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Bioremediation of Toxic Metals for Protecting Human Health and the Ecosystem
Örebro University, School of Science and Technology.
2016 (English)Doctoral thesis, comprehensive summary (Other academic)
Abstract [en]

Heavy metal pollutants, discharged into the ecosystem as waste by anthropogenic activities, contaminate drinking water for millions of people and animals in many regions of the world. Long term exposure to these metals, leads to several lethal diseases like cancer, keratosis, gangrene, diabetes, cardio- vascular disorders, etc. Therefore, removal of these pollutants from soil, water and environment is of great importance for human welfare. One of the possible eco-friendly solutions to this problem is the use of microorganisms that can accumulate the heavy metals from the contaminated sources, hence reducing the pollutant contents to a safe level.

In this thesis an arsenic resistant bacterium Lysinibacillus sphaericus B1-CDA, a chromium resistant bacterium Enterobacter cloacae B2-DHA and a nickel resistant bacterium Lysinibacillus sp. BA2 were isolated and studied. The minimum inhibitory concentration values of these isolates are 500 mM sodium arsenate, 5.5 mM potassium chromate and 9 mM nickel chloride, respectively. The time of flight-secondary ion mass spectrometry and inductively coupled plasma-mass spectroscopy analyses revealed that after 120 h of exposure, the intracellular accumulation of arsenic in B1-CDA and chromium in B2-DHA were 5.0 mg/g dwt and 320 μg/g dwt of cell biomass, respectively. However, the arsenic and chromium contents in the liquid medium were reduced to 50% and 81%, respectively. The adsorption values of BA2 when exposed to nickel for 6 h were 238.04 mg of Ni(II) per gram of dead biomass indicating BA2 can reduce nickel content in the solution to 53.89%. Scanning electron micrograph depicted the effect of these metals on cellular morphology of the isolates. The genetic composition of B1-CDA and B2-DHA were studied in detail by sequencing of whole genomes. All genes of B1-CDA and B2-DHA predicted to be associated with resistance to heavy metals were annotated.

The findings in this study accentuate the significance of these bacteria in removing toxic metals from the contaminated sources. The genetic mechanisms of these isolates in absorbing and thus removing toxic metals could be used as vehicles to cope with metal toxicity of the contaminated effluents discharged to the nature by industries and other human activities.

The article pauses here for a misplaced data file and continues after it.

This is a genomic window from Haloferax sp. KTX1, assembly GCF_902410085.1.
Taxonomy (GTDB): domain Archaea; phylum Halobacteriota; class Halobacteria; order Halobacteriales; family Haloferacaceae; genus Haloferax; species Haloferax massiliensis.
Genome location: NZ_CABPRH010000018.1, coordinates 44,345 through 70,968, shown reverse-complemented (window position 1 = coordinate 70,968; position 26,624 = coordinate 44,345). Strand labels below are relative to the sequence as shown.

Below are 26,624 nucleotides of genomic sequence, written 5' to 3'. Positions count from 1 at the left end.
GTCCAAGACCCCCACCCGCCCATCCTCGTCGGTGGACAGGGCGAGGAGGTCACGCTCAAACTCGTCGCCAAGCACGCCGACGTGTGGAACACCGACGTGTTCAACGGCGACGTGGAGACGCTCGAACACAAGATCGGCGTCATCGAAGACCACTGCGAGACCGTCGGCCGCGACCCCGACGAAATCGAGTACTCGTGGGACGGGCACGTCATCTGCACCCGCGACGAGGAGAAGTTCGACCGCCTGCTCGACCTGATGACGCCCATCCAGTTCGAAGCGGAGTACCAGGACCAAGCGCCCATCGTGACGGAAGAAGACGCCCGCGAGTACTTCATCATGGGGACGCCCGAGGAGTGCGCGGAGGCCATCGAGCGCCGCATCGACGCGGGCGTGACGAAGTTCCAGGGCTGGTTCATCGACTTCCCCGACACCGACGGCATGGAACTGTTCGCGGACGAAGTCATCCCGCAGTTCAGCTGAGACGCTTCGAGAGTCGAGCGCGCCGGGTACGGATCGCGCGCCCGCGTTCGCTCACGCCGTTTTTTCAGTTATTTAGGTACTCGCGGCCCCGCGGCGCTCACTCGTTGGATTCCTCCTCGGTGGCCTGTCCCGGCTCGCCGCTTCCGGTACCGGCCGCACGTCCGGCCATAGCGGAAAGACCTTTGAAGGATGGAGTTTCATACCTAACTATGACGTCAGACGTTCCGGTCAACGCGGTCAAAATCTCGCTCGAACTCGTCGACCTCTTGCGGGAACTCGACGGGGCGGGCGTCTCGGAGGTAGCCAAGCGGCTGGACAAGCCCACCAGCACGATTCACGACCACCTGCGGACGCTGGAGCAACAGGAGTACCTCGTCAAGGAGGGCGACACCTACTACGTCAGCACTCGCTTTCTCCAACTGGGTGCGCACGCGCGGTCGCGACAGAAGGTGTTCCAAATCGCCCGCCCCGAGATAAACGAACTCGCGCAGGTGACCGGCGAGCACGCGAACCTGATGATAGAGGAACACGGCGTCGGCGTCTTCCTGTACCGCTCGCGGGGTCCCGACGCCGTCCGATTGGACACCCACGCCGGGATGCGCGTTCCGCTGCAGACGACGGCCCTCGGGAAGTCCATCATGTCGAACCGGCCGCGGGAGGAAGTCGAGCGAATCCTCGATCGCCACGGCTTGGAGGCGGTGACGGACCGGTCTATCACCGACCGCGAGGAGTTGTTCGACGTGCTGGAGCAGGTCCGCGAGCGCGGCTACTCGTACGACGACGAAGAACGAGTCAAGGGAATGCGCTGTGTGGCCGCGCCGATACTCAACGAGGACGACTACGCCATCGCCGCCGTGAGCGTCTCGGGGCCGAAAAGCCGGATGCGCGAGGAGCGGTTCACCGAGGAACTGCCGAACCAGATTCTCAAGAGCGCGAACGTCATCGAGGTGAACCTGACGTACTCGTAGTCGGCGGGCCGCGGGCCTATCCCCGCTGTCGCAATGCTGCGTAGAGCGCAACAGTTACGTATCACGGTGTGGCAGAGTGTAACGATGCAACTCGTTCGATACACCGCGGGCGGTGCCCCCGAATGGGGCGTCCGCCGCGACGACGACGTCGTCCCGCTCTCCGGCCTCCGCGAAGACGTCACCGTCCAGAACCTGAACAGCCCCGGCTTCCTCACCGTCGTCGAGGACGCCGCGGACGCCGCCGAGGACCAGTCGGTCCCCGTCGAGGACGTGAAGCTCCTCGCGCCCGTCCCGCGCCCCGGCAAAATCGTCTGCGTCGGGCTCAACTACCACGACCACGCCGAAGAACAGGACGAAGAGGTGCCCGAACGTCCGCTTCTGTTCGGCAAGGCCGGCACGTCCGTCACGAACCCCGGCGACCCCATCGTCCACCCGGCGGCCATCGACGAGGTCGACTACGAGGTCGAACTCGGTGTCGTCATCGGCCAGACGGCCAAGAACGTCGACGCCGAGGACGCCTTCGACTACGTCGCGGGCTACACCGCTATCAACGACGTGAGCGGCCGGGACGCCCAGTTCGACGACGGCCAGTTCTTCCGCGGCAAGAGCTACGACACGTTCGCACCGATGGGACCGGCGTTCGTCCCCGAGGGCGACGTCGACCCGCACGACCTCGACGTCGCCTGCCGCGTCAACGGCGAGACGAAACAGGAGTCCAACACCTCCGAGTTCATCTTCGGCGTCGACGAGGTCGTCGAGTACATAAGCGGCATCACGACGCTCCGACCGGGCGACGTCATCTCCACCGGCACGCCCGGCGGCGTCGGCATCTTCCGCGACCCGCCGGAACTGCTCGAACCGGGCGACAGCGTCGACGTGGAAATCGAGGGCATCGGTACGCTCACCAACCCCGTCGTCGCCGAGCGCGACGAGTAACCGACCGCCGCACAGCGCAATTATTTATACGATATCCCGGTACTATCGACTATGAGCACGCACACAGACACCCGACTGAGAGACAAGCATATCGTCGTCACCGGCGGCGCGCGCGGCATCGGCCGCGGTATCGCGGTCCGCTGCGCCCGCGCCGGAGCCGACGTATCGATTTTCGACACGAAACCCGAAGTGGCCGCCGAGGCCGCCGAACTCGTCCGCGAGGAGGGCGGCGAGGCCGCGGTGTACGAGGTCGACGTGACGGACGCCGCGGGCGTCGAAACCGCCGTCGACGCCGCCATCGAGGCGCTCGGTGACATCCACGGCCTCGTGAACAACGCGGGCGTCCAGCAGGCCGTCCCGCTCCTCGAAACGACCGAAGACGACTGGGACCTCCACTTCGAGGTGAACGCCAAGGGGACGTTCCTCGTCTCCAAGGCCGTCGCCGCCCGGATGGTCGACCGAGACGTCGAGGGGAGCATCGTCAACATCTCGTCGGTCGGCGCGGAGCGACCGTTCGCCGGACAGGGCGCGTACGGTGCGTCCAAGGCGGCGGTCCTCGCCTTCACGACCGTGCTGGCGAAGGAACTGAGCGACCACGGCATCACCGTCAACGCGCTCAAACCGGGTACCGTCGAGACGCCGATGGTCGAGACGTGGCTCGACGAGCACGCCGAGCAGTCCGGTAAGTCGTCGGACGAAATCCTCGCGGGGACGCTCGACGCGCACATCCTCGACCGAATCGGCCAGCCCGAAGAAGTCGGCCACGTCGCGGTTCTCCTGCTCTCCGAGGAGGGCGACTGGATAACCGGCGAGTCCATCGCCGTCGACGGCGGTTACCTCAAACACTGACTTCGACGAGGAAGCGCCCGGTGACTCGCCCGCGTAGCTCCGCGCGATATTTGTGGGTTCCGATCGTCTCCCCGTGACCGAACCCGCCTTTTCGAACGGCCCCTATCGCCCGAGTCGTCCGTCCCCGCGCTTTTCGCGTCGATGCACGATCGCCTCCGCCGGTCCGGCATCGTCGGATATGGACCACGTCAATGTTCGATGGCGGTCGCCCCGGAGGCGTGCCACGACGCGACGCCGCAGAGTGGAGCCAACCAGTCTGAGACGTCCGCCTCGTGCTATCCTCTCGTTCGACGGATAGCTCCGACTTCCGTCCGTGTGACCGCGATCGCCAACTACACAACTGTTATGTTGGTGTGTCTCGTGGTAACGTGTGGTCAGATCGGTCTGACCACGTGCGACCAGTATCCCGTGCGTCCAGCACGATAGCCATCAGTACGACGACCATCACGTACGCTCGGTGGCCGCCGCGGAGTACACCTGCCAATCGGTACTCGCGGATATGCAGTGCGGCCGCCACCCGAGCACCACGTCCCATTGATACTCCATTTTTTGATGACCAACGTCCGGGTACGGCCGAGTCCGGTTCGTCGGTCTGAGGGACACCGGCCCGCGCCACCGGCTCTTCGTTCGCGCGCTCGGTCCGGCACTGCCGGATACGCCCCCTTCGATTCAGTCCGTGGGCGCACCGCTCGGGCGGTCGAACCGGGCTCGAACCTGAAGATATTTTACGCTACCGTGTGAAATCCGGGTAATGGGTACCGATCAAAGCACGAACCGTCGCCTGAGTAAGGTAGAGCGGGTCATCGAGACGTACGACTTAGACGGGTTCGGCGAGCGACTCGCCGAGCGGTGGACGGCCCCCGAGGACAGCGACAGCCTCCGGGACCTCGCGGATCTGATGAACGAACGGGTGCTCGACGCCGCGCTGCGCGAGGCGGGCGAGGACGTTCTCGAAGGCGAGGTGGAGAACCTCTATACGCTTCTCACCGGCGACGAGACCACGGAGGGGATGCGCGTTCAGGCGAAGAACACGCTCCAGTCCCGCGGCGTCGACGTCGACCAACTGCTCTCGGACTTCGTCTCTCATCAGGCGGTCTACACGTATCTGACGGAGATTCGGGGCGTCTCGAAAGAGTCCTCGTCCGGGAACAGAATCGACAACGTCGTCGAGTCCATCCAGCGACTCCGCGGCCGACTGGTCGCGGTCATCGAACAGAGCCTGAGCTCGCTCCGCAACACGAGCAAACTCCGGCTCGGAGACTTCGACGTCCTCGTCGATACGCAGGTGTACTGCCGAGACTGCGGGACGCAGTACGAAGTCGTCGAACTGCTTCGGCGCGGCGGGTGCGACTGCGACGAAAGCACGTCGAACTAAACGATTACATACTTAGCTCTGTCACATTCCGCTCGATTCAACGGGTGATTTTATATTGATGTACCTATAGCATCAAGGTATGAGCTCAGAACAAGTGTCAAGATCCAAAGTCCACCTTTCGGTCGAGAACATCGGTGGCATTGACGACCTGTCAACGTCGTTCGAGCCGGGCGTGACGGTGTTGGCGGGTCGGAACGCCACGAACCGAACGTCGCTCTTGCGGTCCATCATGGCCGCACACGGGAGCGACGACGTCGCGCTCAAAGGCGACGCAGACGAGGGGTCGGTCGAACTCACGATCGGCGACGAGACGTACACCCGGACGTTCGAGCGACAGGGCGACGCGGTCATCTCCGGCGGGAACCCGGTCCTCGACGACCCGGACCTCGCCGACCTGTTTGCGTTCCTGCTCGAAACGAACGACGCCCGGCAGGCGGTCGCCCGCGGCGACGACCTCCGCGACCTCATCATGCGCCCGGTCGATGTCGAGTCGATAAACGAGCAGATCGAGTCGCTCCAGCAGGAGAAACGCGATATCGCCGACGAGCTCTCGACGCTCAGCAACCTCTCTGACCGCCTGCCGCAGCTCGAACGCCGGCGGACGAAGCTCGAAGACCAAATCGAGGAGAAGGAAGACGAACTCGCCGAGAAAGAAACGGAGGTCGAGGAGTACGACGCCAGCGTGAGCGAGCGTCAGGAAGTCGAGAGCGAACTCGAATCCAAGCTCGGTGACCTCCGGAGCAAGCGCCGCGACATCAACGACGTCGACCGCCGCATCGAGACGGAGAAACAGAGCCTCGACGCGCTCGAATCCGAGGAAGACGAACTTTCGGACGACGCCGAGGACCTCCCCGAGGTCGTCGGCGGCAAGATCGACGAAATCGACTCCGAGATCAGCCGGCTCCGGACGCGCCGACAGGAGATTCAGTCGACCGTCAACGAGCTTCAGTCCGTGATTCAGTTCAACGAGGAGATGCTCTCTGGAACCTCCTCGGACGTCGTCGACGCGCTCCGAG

Place, publisher, year, edition, pages
Örebro: Örebro university , 2016. , 80 p.
Series
Örebro Studies in Life Science, 15
Keyword [en]
Heavy Metals, Pollution, Accumulation, Remediation, Human Health, Bacteria, Genome Sequencing, de novo Assembly, Gene Prediction
National Category
Other Biological Topics
Research subject
Biology
Identifiers
URN: urn:nbn:se:oru:diva-51436ISBN: 978-91-7529-146-8 (print)OAI: oai:DiVA.org:oru-51436DiVA: diva2:949852
Public defence
2016-09-22, Högskolan i Skövde, G-building, lecture hall G111, Högskolevägen 28, Skövde, 13:15 (English)
Opponent
Supervisors
Available from: 2016-07-25 Created: 2016-07-25 Last updated: 2017-10-17Bibliographically approved
List of papers
1. Isolation and characterization of a Lysinibacillus strain B1-CDA showing potential for bioremediation of arsenics from contaminated water
Open this publication in new window or tab >>Isolation and characterization of a Lysinibacillus strain B1-CDA showing potential for bioremediation of arsenics from contaminated water
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2014 (English)In: Journal of Environmental Science and Health. Part A: Toxic/Hazardous Substances and Environmental Engineering, ISSN 1093-4529, E-ISSN 1532-4117, Vol. 49, no 12, 1349-1360 p.Article in journal (Refereed) Published
Abstract [en]

The main objective of this study was to identify and isolate arsenic resistant bacteria that can be used for removing arsenic from the contaminated environment. Here we report a soil borne bacterium, B1-CDA that can serve this purpose. B1-CDA was isolated from the soil of a cultivated land in Chuadanga district located in the southwest region of Bangladesh. The morphological, biochemical and 16S rRNA analysis suggested that the isolate belongs to Lysinibacillus sphaericus. The minimum inhibitory concentration (MIC) value of the isolate is 500mM (As) as arsenate. TOF-SIMS and ICP-MS analysis confirmed intracellular accumulation and removal of arsenics. Arsenic accumulation in cells amounted to 5.0mg g(-1) of the cells dry biomass and thus reduced the arsenic concentration in the contaminated liquid medium by as much as 50%. These results indicate that B1-CDA has the potential for remediation of arsenic from the contaminated water. We believe the benefits of implementing this bacterium to efficiently reduce arsenic exposure will not only help to remove one aspect of human arsenic poisoning but will also benefit livestock and native animal species. Therefore, the outcome of this research will be highly significant for people in the affected area and also for human populations in other countries that have credible health concerns as a consequence of arsenic-contaminated water.